Ed Wolfe – Bear Stearns

So what was April tonnage?

Rick O'Dell

April tonnage, what we're looking at is 5% and taking out the Good Friday effect again, because it's looking a little better, because Good Friday was in April last year, so as we look at it, we'll adjust for that and it is running down about the same as March adjusted for that which is 5% below on tonnage.

Ed Wolfe – Bear Stearns

Okay, so unadjusted March is minus 7 and April's maybe minus 3 kind of the thing, but they are both around minus 5?

Jim Darby

That's right.

Rick O'Dell

Actually, that's exactly right. You got it right on the notes.

Ed Wolfe – Bear Stearns

Okay. Why is the length of haul expanding?

Jim Darby

Part of it is because the – with the synergy revenue that we're seeing for the Midwest geography, it's increasing and then obviously, as we've expanded our map, we have a increasing inter-regional capability, and we actually have some targeted marketing programs focused on those as well.

Ed Wolfe – Bear Stearns

So, that's kind of continue that what you just assume that keeps moving that way?

Jim Darby

It will.

Rick O'Dell

It should and the other thing is that the business that we let go in the second quarter last year, which was the book of business from The Connection had as much shorter length to haul.

Ed Wolfe – Bear Stearns

Okay. If I look at your expense line items, your purchase transportation was up quite a bit as a percentage of revenue; salary and wages down? What's changing in the model to explain that?

Rick O'Dell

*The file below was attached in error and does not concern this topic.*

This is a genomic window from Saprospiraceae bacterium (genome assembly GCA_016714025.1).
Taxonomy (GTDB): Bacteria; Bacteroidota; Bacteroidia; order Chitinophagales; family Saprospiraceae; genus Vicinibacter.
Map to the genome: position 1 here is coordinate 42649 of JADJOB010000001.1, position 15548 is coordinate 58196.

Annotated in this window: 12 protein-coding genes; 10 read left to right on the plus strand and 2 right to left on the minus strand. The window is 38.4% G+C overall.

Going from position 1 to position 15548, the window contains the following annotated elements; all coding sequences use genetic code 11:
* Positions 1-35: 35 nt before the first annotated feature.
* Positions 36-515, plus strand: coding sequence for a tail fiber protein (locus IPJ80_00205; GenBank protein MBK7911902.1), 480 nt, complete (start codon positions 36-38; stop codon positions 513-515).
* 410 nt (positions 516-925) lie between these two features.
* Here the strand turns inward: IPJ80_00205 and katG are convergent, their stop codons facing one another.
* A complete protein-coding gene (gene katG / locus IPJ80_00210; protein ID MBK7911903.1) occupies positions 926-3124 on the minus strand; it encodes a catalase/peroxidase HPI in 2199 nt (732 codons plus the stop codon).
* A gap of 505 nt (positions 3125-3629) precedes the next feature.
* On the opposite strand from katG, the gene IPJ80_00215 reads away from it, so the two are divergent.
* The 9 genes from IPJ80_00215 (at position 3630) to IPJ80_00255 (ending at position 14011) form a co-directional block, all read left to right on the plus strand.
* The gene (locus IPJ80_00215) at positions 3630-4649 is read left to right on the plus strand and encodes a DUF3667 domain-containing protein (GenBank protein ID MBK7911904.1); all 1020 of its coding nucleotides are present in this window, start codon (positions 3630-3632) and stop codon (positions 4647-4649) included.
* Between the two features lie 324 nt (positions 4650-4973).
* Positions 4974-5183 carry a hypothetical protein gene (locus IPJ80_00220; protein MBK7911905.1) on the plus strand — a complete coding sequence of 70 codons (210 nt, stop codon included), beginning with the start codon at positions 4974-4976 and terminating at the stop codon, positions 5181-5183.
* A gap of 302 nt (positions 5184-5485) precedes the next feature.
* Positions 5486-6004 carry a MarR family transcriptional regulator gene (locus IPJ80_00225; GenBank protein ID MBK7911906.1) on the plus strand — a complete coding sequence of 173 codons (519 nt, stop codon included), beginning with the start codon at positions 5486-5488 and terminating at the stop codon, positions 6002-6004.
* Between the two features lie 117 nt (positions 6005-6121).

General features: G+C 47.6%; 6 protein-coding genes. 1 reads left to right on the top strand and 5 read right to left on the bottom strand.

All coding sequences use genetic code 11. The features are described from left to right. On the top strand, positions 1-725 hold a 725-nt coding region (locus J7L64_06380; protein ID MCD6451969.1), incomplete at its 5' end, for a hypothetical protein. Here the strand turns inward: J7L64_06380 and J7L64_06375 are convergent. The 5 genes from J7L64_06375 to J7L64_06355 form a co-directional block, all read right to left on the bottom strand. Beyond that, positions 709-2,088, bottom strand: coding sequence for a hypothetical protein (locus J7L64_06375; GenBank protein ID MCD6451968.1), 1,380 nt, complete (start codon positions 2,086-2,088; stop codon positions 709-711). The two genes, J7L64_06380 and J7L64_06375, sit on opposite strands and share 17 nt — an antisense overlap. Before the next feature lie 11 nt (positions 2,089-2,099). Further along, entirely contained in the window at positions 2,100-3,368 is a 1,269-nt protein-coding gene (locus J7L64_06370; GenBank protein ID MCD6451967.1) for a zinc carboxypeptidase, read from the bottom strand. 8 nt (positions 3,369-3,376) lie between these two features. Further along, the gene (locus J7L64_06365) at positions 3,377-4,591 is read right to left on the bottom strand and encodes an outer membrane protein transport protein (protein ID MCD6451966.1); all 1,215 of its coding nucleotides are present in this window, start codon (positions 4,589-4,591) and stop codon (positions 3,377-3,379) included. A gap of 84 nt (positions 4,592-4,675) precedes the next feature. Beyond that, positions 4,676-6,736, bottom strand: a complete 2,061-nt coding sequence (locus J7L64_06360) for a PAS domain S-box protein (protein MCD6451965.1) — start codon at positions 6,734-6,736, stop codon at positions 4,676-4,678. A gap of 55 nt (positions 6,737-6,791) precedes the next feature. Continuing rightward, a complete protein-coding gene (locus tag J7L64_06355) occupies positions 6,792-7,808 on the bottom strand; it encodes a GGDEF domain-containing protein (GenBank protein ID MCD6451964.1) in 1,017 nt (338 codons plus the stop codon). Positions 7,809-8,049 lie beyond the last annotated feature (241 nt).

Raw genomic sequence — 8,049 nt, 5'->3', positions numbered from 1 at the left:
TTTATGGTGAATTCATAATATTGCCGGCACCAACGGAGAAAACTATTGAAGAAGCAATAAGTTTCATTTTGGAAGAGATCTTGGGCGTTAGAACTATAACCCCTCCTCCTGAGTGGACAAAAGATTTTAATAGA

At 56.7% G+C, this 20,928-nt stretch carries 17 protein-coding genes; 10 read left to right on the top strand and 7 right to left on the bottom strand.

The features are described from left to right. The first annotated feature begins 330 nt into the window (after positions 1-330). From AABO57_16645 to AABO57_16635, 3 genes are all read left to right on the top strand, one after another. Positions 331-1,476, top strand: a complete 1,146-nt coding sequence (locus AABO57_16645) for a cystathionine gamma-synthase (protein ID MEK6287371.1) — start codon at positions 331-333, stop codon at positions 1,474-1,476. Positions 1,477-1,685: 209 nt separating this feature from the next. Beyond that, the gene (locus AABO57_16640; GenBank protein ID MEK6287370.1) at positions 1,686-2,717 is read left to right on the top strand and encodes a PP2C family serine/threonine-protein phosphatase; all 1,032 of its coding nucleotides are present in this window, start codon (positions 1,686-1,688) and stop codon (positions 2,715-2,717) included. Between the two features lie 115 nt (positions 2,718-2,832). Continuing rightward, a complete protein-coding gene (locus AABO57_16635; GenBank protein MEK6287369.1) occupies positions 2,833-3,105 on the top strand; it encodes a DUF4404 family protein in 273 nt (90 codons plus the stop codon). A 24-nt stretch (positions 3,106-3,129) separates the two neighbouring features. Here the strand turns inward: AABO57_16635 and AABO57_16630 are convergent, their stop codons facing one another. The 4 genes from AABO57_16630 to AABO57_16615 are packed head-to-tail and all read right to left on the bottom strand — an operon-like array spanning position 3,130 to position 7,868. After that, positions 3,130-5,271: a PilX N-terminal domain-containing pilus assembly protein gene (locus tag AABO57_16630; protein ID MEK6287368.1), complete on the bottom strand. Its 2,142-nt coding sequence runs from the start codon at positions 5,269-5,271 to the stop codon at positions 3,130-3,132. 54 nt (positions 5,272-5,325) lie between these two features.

There's two impact in there, I mean part of it is – as your length of haul expands, we are using some rail and some other – some truckload providers in some cases to expand the longer geography or the longer moves. And then, obviously, the fuel surcharge from those providers also has a pretty significant impact.

Ed Wolfe – Bear Stearns

Okay. That's helpful, thank you. On the cash flow side, it looked like working capital went against you in the quarter by about $10 million. Is there something that I'm missing or is it all working capital? All I have is net income was down 0.8, you got $10 million of depreciation, and operating cash flow was down 0.4. So, something was $10 million.

Jim Darby

You see a little – you see a run-up in our receivables?

Ed Wolfe – Bear Stearns

Yes.

Jim Darby

Some of that is a reflection we think of the economic situation, people are just paying slower. And so, we're working on collections. But, some of that is to cover the run-up in the receivables.

Ed Wolfe – Bear Stearns

Okay. And, I'm sorry if you said this already, but what's the CapEx guidance?

Jim Darby

It's approximately $35 million because we looked at and delayed or pushed out some of our discretionary real estate acquisition that we had in for this year.

Ed Wolfe – Bear Stearns

And then, a gross or net number, Jim? Sorry.

Jim Darby

We announced that we projected to be at 56. And now, we are looking at about 35.

Ed Wolfe – Bear Stearns

And is that net or gross? Net of proceeds?

Jim Darby

That'll be net.

Ed Wolfe – Bear Stearns

Okay.

Jim Darby

That'll be net.

Ed Wolfe – Bear Stearns

Terrific. Thanks guys for the time. I appreciate it.

Operator

Your next question comes from the line of Tom Maiden.

Todd Maiden – BB&T Capital Markets